Charlie Johnson is a veteran war correspondent who thinks he has seen it all - until he makes one rash expedition into a war zone in the Balkans. Horrified, he watches as a woman who sheltered him is set on fire. As he tries to save her, he too is caught in the deadly fire that engulfs her. From then on, his life is consumed by the mission to find the man who did it - caught on film by his friend and cameraman Jacek- and once he is set on his journey of revenge, nothing and no one can stop him.
Drawing on his own experience of war zones, Michael Ignatieff probes into the damage that blights Charlie's life and threatens to destroy his humanity.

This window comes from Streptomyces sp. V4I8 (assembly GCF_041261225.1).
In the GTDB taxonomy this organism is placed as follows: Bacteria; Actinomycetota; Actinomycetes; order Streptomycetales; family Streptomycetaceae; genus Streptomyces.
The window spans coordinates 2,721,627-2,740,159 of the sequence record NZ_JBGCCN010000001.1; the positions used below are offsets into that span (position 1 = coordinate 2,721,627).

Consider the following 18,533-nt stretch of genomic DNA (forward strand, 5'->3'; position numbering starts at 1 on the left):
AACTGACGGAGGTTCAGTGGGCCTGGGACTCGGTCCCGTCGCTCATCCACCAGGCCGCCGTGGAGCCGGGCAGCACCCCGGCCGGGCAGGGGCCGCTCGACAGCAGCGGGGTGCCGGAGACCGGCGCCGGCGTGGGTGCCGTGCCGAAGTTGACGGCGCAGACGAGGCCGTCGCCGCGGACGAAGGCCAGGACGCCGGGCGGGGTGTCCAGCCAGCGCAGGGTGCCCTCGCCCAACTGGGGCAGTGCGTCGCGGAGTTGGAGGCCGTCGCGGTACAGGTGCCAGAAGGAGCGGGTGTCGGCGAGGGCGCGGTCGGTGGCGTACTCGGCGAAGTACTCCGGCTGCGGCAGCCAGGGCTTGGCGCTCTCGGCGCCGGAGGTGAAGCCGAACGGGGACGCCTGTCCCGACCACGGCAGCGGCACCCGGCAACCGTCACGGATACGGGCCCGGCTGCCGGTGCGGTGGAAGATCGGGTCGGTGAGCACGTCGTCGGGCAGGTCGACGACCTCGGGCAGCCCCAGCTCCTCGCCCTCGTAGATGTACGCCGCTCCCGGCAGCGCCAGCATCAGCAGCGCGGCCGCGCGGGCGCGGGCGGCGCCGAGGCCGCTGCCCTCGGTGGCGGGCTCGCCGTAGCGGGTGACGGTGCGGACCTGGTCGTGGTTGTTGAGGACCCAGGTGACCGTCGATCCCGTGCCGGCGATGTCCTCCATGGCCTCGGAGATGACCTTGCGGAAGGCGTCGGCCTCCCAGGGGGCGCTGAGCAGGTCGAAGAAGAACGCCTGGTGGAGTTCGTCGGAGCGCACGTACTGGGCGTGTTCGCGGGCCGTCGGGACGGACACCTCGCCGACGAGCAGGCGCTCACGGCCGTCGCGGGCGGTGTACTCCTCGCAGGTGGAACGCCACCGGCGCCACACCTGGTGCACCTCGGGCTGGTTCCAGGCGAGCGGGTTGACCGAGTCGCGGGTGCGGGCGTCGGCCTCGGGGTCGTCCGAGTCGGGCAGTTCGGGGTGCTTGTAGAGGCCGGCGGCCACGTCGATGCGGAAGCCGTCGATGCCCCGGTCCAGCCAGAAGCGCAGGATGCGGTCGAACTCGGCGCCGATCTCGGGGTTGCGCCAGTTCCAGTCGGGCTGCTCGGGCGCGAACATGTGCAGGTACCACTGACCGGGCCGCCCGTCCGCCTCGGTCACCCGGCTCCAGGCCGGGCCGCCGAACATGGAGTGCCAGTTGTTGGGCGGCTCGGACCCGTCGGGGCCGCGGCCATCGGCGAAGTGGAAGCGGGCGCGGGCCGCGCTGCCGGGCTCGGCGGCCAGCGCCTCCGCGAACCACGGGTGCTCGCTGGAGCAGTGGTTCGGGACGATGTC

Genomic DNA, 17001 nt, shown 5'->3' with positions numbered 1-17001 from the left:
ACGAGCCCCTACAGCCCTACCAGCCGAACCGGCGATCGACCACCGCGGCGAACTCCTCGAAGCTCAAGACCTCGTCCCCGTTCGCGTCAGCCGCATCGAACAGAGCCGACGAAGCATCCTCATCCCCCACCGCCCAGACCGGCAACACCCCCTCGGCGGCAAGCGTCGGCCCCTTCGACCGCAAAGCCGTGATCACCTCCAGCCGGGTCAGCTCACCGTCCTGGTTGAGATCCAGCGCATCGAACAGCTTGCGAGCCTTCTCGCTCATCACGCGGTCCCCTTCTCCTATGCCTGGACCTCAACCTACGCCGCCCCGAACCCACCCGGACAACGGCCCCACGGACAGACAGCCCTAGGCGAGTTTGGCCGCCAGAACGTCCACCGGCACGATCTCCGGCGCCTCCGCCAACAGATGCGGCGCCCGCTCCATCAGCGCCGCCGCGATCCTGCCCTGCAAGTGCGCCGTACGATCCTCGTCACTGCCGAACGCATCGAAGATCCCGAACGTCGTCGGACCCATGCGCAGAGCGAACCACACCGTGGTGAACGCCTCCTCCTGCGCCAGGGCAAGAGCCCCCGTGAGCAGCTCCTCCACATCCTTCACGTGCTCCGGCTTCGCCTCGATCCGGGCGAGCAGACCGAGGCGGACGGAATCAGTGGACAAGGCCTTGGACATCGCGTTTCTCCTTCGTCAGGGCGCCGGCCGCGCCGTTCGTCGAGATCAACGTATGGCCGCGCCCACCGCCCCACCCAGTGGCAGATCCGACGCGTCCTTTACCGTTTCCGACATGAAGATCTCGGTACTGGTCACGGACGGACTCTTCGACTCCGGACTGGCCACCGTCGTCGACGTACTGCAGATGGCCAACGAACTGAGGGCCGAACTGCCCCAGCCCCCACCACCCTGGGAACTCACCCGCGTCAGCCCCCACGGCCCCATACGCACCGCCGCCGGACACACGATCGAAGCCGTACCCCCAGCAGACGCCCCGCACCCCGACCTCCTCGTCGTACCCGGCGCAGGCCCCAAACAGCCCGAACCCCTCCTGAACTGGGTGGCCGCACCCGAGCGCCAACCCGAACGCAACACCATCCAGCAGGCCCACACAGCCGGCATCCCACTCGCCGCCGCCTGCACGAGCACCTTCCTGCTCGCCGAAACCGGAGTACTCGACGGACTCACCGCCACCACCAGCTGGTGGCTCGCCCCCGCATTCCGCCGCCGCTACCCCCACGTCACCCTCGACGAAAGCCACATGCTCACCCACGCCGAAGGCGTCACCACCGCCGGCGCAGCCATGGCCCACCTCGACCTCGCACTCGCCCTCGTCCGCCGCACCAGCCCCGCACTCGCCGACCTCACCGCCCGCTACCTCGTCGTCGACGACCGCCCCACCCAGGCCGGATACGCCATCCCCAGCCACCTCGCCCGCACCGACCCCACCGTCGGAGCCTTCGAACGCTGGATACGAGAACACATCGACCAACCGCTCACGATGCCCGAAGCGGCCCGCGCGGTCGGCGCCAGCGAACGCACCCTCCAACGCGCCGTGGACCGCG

Ignatieff possesses one of the most impressive r sum s in contemporary letters. A Harvard-based scholar, he writes for an array of high-profile outlets, including the New Yorker and the New York Review of Books, and has produced well-regarded works of history (Blood and Belonging, etc.), memoir (The Russian Album, etc.) and fiction (Asya and Scar Tissue, shortlisted for the 1994 Booker Prize). Thus readers may be disappointed by this slight novel, which doesn't make full use of the author's literary powers. Charlie Johnson is a familiar type, a world-weary war correspondent who neglects his family and only feels at home in ravaged countrysides and in the seedy hotel bars that are "someone's idea of an oasis." He's covering yet another armed conflict, somewhere in the former Yugoslavia, when something truly shocking occurs: a woman is set on fire before his eyes. Charlie, feeling responsible for her death, sinks into a depression, leaves his wife and daughter, and hides out on the Polish farm of his cameraman, Jacek. Only one thing is able to rouse Charlie from his convalescence the idea of inflicting serious physical harm on the brutal commander who supervised the burning. He returns to Belgrade and joins up with a "fixer" named Buddy, determined to find the commander no matter what the personal cost. Ignatieff, who has covered his share of nasty conflicts, doesn't glamorize the war journalist's trade but neither does he move beyond the standard clich s (the neglected wife, the nagging boss, the loyal sidekick). This is a readable but standard tale of redemption and revenge, one that would have benefited from the layers of psychological and political insight that Ignatieff brings to the rest of his work.